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Subject: Re: [dss-dev] DSS services and European Signature law

Hi Pim,

thanks for raising this interesting topic !

Due to my understanding only the smart card and card reader were seen as 
a 'Signature Creation Device', the software surrounding this device is 
called 'Signature Processing Unit'. Don't know how these terms can be 
defined precisely, but usually there used this way. Of course the 
signing software is the one doing the hashing and creating of the 
signature, also its true that the software creating e.g. a document to 
be signed could / should be considered being 'Signature Processing 
Unit', but anyway ... not our job to define this.

But seeing a DSS implementation as a 'Creation Device' or as a 
'Processing Unit' it can't be evaluated "EAL 4+" just by looking at the 
interface spec ! This process usually involves detailed design, code and 
environment reviews what can't be done with the DSS spec alone. 
Nevertheless I once defined the 'German Sig law' profile to require 
complying to the german legal framework, what involves some assurance of 
security. Having a server implementing this profile, a user can be sure 
to have the requests being processed in a law compliant way. The details 
of the fulfilment of the regulations are left to the implementor. So 
there was no need to go too deep into the difficult compliance details 

Maybe it would be handy to have a 'EU directive compliance' profile, 
maybe the member state regulations are too divergent for a EU-profile to 
useful ... don't know.

By the way, we are building an open-sourced implementation of DSS, maybe 
some philanthropist wants to sponsor the security evaluation ?



>  I am looking for more information about (or references to discussions 
> on)
>  whether or not (and if yes, under which circumstances) a DSS server 
> (using
>  adequate protection for the private keys stored on it) could be 
> claimed to
>  meet the requirements of a Secure Signature Creation Device, thus 
> allowing
>  its use to create qualified electronic signatures.  This exact 
> question was
>  asked and answered during the DSS Webinar [3], but since then I've 
> found it
>  hard to find more information or references on this.
>  The CEN CWA 14169 "Secure signature-creation devices "EAL 4+"" [1] 
> uses a
>  concept called "trusted path". A trusted path is referred to as "an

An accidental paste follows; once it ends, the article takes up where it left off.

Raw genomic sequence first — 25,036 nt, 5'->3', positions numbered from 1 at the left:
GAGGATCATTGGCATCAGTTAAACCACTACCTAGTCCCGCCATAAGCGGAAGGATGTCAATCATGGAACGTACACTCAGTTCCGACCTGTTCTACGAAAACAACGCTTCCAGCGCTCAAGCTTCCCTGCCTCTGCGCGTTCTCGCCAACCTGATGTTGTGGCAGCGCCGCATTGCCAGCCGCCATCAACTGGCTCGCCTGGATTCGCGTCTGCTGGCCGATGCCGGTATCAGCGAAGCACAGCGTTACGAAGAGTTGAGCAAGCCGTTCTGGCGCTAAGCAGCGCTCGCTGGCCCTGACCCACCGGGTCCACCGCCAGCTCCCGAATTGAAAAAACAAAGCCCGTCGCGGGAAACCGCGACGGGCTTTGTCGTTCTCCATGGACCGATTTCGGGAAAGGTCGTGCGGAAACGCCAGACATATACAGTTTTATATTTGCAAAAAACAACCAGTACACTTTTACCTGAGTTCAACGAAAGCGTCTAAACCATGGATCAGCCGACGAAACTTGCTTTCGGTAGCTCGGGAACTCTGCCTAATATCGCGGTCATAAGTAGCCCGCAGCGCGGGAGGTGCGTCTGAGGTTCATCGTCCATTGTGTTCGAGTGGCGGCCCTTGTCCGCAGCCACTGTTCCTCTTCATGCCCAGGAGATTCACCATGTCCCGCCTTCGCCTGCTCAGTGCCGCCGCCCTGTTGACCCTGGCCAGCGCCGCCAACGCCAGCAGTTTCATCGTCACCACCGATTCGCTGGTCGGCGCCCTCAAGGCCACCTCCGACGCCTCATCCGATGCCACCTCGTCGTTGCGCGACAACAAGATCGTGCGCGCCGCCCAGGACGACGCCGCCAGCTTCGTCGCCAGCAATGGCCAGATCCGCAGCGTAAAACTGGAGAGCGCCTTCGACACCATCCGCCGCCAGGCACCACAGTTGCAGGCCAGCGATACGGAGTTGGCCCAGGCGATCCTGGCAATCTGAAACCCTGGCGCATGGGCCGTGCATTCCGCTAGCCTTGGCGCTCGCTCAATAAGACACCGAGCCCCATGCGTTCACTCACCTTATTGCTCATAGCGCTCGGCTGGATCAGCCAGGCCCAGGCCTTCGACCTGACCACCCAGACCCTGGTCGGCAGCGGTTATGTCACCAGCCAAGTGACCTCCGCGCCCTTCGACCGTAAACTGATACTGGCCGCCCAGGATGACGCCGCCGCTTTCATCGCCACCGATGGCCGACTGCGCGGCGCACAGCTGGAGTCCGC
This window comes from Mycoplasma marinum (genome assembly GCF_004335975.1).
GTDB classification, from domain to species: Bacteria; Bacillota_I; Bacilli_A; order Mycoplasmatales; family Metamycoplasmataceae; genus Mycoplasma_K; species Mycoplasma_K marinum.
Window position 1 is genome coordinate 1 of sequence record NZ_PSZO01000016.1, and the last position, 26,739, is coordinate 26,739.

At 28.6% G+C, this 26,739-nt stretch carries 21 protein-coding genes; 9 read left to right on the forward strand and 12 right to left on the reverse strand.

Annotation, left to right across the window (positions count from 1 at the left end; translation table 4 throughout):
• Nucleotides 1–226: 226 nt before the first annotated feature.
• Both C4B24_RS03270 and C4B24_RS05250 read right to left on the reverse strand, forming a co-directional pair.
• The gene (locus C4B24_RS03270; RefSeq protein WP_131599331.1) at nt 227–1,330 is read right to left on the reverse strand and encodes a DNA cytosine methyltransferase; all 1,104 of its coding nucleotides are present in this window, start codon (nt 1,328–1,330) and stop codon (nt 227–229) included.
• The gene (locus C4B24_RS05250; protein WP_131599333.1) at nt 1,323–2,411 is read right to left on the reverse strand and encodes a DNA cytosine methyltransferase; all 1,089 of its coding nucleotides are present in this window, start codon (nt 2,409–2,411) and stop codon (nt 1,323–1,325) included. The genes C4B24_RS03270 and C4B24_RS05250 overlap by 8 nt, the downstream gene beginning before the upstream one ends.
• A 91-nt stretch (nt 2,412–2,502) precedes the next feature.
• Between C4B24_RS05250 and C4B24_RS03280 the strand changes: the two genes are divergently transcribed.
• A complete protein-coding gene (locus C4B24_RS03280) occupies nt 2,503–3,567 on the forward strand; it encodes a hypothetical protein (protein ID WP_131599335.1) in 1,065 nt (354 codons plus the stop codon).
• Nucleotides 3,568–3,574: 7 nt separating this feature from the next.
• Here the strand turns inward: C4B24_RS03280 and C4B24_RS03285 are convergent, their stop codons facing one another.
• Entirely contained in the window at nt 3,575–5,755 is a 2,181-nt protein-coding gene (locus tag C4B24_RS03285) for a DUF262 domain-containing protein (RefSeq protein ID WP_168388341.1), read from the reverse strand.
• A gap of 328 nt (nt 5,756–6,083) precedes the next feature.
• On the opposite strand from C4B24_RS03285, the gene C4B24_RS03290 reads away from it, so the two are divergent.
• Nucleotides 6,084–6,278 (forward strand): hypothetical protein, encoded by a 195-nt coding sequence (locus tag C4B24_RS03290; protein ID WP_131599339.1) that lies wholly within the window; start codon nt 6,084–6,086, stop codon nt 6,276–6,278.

>  encrypted channel" to exchange authentication data between the Secure
>  Signature Creation Device and the Signature Creation Application
>  implementing the Human Interface.  It is explained to be "a 
> communication
>  channel [..] that is logically distinct from other communication 
> channels
>  and provides assured identification of its end points and protection 
> of the
>  channel data from modification or disclosure".
>  The DSS Core TLS security binding [2] seems to meet all these 
> requirements.
>  A DSS server can also be made to provide the same hardware/software
>  protection of the TOE as other secure devices. There are some 
> differences,
>  e.g. the owner of a key cannot physically protect a DSS server 
> "device" and
>  a DSS server in a network has a different vulnerability than an 
> off-line
>  device.  Some types of Verification Authentication Data that may be
>  acceptable for cards (e.g. PIN) are weak in a network environment, but 
> if
>  the authentication requirements are set too high they greatly reduce 
> the
>  advantages of server-based signing. A DSS Server would also typically 
> not be
>  personalized (e.g. usable by only one user) as is required for an SSCD 
> type
>  2, but serve a set of users.
>  The CWA consistently refers to an abstract category of Signature 
> Creation
>  Devices, of which smart cards would be just a special case. However, 
> so far
>  it seems that the extension of the general concept to other types of 
> devices
>  is not very clear and some PKI guidelines in fact narrow the SSCD 
> concept
>  down and exclude devices other than smart cards explicitly.  I would 
> very
>  much appreciate any information or pointers from people on this list, 
> and
>  more general comments on the legal status of DSS in various 
> jurisdictions.
>  Pim
>  [1] 
> ftp://ftp.cenorm.be/PUBLIC/CWAs/e-Europe/eSign/cwa14169-00-2004-Mar.pdf
>  [2]
>  http://docs.oasis-open.org/dss/v1.0/oasis-dss-core-spec-cs-v1.0-r1.htm#_Toc1
>  59076100
>  [3]
>  http://www.oasis-open.org/events/webinars/2007-07-16-DSS-Assures-WS-Data-Aut
>  henticity.wmv

Andreas Kühne
phone: +49 177 293 24 97
mailto: kuehne@trustable.de

Trustable Ltd.
Niederlassung Deutschland
Ströverstr. 18 - 59427 Unna
Amtsgericht Hamm HRB 5868

Andreas Kühne
Heiko Veit

Company UK
Company No: 5218868
Registered in England and Wales

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